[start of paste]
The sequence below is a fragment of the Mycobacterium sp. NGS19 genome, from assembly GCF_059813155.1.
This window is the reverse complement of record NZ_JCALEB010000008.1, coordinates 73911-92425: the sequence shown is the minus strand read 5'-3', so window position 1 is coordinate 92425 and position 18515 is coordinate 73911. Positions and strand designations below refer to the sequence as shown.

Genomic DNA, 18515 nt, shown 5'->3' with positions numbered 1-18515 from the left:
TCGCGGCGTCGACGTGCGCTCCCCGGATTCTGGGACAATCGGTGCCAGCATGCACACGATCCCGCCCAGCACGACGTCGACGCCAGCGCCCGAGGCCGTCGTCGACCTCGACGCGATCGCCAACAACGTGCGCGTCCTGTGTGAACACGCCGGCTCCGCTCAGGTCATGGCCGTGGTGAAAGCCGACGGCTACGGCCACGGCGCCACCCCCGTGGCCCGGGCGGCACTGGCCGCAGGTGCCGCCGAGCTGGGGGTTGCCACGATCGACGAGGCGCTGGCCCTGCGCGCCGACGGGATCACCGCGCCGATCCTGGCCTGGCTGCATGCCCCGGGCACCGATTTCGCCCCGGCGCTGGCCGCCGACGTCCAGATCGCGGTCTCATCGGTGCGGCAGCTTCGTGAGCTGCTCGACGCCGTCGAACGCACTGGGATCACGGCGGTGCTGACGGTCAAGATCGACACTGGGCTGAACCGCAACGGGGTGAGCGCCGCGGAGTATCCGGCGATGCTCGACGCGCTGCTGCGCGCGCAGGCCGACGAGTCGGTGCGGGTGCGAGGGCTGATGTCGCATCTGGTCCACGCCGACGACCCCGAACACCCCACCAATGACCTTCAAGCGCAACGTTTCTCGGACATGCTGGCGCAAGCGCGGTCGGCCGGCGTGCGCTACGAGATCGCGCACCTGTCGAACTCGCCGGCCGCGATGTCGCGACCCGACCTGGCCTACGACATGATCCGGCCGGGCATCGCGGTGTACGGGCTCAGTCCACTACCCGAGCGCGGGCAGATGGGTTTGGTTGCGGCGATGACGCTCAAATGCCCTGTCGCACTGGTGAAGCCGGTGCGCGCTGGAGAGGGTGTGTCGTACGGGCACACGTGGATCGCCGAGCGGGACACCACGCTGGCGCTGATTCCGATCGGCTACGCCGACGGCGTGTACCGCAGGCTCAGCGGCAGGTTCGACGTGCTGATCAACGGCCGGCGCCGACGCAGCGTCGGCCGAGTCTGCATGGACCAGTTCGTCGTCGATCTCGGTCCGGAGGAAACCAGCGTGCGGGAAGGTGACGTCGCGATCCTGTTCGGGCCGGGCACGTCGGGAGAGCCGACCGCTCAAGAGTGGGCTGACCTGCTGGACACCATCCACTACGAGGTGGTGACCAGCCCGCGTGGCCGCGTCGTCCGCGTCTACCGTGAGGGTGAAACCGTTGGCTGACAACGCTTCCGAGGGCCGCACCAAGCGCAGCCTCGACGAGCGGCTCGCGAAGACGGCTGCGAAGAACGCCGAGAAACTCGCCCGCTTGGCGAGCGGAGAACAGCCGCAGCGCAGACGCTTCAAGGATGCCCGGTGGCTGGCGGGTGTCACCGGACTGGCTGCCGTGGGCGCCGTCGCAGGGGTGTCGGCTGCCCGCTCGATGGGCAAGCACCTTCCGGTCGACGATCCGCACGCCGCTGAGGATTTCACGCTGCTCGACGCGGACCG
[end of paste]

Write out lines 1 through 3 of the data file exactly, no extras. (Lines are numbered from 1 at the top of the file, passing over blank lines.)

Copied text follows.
The sequence below is a fragment of the Mycobacterium sp. NGS19 genome, from assembly GCF_059813155.1.
This window is the reverse complement of record NZ_JCALEB010000008.1, coordinates 73911-92425: the sequence shown is the minus strand read 5'-3', so window position 1 is coordinate 92425 and position 18515 is coordinate 73911. Positions and strand designations below refer to the sequence as shown.

Genomic DNA, 18515 nt, shown 5'->3' with positions numbered 1-18515 from the left: